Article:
Repository Posting Date:
26-Oct-2011
Date of Publication:
17-Oct-2011
Sponsors:
Sigma Theta Tau International

Full metadata record

DC FieldValue Language
dc.typePresentationen_GB
dc.titleWomen Writing Doctoral Dissertations: Shared Stories from across the Disciplinesen_GB
dc.identifier.urihttp://hdl.handle.net/10755/151350-
dc.description.abstract<table><tr><td colspan="2" class="item-title">Women Writing Doctoral Dissertations: Shared Stories from across the Disciplines</td></tr><tr class="item-sponsor"><td class="label">Conference Sponsor:</td><td class="value">Sigma Theta Tau International</td></tr><tr class="item-year"><td class="label">Conference Year:</td><td class="value">2007</td></tr><tr class="item-author"><td class="label">Author:</td><td class="value">Sorrell, Jeanne M., PhD, RN, FAAN</td></tr><tr class="item-institute"><td class="label">P.I. Institution Name:</td><td class="value">N/A</td></tr><tr class="item-author-title"><td class="label">Title:</td><td class="value">Acting Dean, Nursing</td></tr><tr class="item-email"><td class="label">Email:</td><td class="value">Jsorrell@gmu.edu</td></tr><tr class="item-co-authors"><td class="label">Co-Authors:</td><td class="value">Christine Dinkins, PhD</td></tr><tr><td colspan="2" class="item-abstract">[Research Presentation] Purpose:&aacute;This interpretive phenomenological research study focuses on the experiences of women writing a doctoral dissertation. It is designed to help faculty and students better understand how to facilitate the process of writing a dissertation. Problem:&aacute;There has been little research undertaken to understand the factors that act as facilitators and barriers to the process of writing a dissertation. In view of the present shortage of doctorally prepared nurse educators, it is critical that research studies identify processes to eliminate barriers and facilitate the dissertation process. Research Question: The researchers originally included men as well as women in the study, but early interviews suggested that women experience the dissertation in unique ways. Thus, the research question underlying findings for this poster presentation is: How do women describe the process of writing their doctoral dissertation? Methods: To answer this question, researchers from nursing and philosophy used a purposive sampling approach to interview nine women in five different disciplines about the experience of writing a dissertation. The interview employed a combination of Socratic interviewing and a &quot;critical incident&quot; storytelling approach. In addition, a critical incident storytelling approach was used to engage participants in describing an incident that stood out in their minds about the process of writing their dissertation. Transcripts were read and analyzed with a hermeneutic analytic approach framed by Heidegger and Gadamer. Findings and Implications: Beginning themes that emerged will be featured in the poster presentation, illustrated with classic paintings of women writing. These themes include: Mystery of the Dissertation Process; Isolation of the Dissertation Writer; and Transformation of Personal Relationships. Ongoing interviews and analysis of transcripts in this study are expected to result in enhanced understanding of the writing process that can help both faculty and students facilitate the process of dissertation writing.</td></tr></table>en_GB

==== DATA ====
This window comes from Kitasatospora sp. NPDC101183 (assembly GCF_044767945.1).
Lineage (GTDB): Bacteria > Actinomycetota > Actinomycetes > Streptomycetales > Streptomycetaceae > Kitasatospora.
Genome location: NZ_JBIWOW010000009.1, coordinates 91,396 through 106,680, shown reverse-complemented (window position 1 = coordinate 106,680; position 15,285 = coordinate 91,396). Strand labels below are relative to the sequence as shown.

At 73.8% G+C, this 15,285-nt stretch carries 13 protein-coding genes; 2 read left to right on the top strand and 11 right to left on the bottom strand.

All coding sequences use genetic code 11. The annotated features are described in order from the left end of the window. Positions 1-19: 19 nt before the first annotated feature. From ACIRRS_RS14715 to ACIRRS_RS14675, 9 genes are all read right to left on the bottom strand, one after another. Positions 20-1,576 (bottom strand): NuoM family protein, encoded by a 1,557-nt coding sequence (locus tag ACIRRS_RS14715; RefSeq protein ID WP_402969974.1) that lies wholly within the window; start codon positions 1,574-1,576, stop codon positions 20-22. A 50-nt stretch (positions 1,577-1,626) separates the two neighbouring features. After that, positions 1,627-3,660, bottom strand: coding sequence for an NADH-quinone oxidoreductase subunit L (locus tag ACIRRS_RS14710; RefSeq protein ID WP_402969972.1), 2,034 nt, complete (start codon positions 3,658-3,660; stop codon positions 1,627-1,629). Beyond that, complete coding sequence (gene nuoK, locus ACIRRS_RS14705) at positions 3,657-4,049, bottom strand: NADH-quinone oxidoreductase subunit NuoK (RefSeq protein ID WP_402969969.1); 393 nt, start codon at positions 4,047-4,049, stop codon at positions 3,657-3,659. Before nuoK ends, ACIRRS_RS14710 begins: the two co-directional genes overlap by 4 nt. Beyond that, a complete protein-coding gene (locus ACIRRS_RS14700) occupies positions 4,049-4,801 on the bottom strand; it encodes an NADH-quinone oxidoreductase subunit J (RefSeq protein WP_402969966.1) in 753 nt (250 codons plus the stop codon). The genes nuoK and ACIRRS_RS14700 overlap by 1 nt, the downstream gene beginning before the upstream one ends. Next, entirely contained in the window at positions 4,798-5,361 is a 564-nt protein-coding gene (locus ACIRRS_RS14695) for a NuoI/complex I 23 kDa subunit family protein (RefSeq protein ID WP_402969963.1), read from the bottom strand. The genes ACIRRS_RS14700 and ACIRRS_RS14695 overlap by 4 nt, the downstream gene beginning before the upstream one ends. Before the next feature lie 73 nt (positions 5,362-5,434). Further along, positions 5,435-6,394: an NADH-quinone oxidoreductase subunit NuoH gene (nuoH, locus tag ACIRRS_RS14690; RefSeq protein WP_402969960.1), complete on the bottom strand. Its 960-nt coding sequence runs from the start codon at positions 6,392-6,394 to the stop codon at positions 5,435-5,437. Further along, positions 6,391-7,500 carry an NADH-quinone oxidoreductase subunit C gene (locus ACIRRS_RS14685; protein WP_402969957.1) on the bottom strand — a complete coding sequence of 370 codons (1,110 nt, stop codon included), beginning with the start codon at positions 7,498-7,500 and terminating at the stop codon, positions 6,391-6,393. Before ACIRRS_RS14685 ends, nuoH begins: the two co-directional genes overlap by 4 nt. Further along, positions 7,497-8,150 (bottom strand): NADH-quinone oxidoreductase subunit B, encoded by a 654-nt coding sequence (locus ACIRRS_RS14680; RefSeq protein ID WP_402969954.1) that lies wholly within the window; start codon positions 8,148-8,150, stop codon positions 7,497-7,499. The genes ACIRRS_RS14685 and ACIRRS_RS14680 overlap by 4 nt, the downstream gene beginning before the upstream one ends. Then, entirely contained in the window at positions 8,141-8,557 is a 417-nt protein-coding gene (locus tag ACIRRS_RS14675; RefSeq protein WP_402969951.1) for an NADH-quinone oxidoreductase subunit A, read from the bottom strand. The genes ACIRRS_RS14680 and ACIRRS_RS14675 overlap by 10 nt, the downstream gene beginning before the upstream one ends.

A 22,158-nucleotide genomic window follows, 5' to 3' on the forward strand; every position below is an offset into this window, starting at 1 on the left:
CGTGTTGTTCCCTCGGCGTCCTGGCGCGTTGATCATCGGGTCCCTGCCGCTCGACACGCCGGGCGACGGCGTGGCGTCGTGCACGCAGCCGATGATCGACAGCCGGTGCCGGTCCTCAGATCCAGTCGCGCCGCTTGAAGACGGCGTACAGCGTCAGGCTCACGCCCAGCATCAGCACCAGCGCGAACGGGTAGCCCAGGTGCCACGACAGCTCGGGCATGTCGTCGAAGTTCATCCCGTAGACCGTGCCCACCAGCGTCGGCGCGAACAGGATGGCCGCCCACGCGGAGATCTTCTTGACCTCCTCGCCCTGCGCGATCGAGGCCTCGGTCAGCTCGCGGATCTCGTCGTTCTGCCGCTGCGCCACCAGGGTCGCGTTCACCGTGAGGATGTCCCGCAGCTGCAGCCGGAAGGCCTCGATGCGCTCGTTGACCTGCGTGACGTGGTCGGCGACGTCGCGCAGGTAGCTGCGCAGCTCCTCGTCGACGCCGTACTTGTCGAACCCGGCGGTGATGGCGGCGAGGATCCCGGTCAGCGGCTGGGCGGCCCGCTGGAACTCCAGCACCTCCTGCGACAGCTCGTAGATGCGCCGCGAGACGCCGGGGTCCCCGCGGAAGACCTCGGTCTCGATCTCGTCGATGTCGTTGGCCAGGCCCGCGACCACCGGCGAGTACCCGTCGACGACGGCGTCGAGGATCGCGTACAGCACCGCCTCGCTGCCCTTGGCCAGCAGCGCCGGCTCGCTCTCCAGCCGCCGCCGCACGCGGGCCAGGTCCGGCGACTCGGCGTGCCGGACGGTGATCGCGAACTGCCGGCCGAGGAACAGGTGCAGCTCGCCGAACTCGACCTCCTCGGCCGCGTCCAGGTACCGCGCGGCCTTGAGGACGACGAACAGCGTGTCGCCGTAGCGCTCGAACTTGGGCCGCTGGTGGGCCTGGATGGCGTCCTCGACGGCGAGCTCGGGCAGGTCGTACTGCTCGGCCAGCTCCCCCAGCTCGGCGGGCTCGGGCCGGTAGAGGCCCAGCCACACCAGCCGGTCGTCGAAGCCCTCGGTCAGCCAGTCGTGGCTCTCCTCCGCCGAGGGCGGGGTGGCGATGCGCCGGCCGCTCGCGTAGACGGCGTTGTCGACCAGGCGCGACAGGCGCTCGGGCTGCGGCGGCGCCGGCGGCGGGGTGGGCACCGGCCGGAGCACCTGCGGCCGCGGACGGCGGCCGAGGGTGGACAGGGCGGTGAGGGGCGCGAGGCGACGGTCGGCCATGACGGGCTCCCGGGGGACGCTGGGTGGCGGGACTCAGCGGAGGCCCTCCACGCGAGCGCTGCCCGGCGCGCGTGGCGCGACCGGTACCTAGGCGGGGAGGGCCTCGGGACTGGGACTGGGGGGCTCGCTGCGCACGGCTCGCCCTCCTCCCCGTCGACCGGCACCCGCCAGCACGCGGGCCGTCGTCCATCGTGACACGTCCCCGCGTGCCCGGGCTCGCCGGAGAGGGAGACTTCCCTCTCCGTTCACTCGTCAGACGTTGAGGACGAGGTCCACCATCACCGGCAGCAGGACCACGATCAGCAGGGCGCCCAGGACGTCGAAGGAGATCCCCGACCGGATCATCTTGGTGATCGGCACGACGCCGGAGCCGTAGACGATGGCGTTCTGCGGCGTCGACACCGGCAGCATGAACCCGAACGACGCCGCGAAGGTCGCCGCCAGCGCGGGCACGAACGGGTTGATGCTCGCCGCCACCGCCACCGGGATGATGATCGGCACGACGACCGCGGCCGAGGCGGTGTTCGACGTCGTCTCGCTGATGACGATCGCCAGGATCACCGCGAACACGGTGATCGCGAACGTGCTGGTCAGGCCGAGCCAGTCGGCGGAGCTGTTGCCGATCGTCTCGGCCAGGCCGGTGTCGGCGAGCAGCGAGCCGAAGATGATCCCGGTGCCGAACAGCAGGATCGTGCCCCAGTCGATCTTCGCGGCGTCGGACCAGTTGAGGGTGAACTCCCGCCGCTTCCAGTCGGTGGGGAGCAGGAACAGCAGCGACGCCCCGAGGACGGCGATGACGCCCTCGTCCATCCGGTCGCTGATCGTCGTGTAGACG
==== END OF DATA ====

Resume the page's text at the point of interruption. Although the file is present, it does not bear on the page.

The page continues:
dc.date.available2011-10-26T10:59:28Z-
dc.date.issued2011-10-17en_GB
dc.date.accessioned2011-10-26T10:59:28Z-
dc.description.sponsorshipSigma Theta Tau Internationalen_GB
All Items in this repository are protected by copyright, with all rights reserved, unless otherwise indicated.